(Reuters) – Haitian leaders pleaded for calm on Saturday as violent protests over fuel price hikes entered a second day and airlines canceled flights to the Caribbean nation.
Prime Minister Jack Guy Lafontant announced the temporary suspension of double-digit government increases to prices for gasoline, diesel and kerosene on Saturday afternoon – just a day after the fuel price hike was announced.
But as local television footage showed, the government’s decision to back down did not keep angry residents from taking to the streets with some erecting flaming roadblocks as well as attacking hotels and businesses.
“The government strongly condemns the acts of violence and vandalism perpetrated following the announcement of the adjustment of the prices of petroleum products,” Lafontant said in a statement.
U.S. carriers American Airlines and JetBlue announced flight cancellations Saturday to the capital Port-au-Prince citing civil unrest.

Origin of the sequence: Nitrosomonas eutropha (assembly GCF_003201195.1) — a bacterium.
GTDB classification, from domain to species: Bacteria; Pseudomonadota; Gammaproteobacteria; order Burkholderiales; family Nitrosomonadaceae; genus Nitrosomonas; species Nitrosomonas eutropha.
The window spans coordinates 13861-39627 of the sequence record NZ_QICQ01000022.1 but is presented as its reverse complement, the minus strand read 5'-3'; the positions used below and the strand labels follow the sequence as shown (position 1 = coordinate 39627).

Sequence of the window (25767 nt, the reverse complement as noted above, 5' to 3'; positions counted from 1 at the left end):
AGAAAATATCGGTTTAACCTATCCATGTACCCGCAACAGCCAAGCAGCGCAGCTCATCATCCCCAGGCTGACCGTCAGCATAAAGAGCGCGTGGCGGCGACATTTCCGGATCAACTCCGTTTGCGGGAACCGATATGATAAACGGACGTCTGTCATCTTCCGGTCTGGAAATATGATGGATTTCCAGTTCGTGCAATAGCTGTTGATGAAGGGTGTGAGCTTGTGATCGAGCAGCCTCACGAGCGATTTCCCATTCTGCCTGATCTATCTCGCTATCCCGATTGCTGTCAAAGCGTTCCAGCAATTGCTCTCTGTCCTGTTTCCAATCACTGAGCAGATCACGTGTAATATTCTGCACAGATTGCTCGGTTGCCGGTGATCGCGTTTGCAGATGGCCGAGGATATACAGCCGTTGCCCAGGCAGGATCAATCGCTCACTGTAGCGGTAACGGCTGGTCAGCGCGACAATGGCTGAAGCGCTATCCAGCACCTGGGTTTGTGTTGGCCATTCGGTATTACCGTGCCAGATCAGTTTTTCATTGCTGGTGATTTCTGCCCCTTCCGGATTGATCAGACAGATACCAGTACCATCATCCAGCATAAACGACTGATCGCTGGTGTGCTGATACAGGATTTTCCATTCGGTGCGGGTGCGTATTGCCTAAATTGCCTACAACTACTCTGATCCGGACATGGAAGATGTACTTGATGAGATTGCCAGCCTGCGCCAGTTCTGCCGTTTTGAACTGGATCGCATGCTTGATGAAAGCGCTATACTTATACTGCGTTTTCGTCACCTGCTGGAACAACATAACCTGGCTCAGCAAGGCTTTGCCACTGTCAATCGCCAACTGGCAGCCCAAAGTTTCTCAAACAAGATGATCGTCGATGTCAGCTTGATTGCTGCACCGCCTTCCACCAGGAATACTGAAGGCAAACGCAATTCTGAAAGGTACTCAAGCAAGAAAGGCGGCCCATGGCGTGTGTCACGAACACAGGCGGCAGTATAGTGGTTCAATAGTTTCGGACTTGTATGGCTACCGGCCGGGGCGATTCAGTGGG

The U.S. Embassy in Haiti advised personnel and Americans in the country to shelter in place.
The U.S. State Department said separately that it was aware of vandalism at a Best Western hotel, where media reports said Americans were staying, and at an American Airlines office in downtown Port-au-Prince.
“At this time, we have not received any reports of U.S. citizens injured in the incidents,” the State Department said in a statement.
On Friday, Haiti’s Commerce and Economic ministries announced that fuel price increases, including a 38 percent jump for gasoline and 47 percent for diesel, would take effect at midnight.
The now-suspended decision by the government of President Jovenel Moïse to raise prices was part of an agreement with the International Monetary Fund, which requires the country to enact a range of austerity measures.